|Customer lifetime value (CLV)||Predicts the total net profit we will receive from a customer||The present value of the future cash flows attributed to the customer during his/her entire relationship with the company10|
|Monthly burn rate||The amount of money required to run the team, a runway for how long we can operate||Total cost of personnel and resources consumed|
Which metrics we care about at any given time will depend on the nature of our business model and which assumptions we are trying to validate. We can combine the metrics we care about into a scorecard, as shown in Figure 1-2.11
Customer success metrics provide insight into whether customers believe our product to be valuable. Business metrics, on the other hand, focus on the success of our own business model. As we noted before, collecting data is never an issue for new initiatives; the difficulties lie in getting actionable ones, achieving the right level of precision, and not getting lost in all the noise.
To help us improve, our dashboard should only show metrics that will trigger a change in behavior, are customer focused, and present targets for improvement. If we are not inspired to take action based on the information on our dashboard, we are measuring the wrong thing, or have not drilled down enough to the appropriate level of actionable data.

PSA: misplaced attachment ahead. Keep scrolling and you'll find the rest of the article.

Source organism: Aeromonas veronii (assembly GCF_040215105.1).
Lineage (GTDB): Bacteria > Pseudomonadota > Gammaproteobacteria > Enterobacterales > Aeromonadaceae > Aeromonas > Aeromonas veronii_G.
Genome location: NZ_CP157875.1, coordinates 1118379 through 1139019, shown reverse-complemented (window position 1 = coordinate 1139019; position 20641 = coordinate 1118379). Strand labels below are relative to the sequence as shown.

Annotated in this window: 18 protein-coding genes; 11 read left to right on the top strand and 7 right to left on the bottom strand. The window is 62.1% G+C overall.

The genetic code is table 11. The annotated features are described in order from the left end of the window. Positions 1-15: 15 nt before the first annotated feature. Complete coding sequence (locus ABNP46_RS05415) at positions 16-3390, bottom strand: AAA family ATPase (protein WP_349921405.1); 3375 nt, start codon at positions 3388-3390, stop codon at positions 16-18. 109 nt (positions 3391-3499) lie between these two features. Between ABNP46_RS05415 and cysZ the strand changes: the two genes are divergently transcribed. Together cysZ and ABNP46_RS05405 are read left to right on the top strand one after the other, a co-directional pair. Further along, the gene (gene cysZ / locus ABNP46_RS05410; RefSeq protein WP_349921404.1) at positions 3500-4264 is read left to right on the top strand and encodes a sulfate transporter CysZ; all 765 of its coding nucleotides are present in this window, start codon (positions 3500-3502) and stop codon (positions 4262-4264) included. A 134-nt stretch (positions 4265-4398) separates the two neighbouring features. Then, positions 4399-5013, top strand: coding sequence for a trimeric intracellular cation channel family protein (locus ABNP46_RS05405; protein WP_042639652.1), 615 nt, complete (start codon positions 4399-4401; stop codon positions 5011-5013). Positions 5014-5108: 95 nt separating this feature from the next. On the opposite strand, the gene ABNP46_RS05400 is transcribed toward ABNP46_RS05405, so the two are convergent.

In terms of governance, the most important thing to do is have a regular weekly or fortnightly meeting which includes the product and engineering leads within the team, along with some key stakeholders from outside the team (such as a leader in charge of the Horizon 3 portfolio and its senior product and engineering representatives). During the meeting we will assess the state of the chosen metrics, and perhaps update on which metrics we choose to focus on (including the One Metric That Matters). The goal of the meeting is to decide whether the team should persevere or pivot, and ultimately to decide if the team has discovered a product/market fit—or, indeed, if it should stop and focus on something more valuable. Stakeholders outside the team need to ask tough questions in order to keep the team honest about its progress.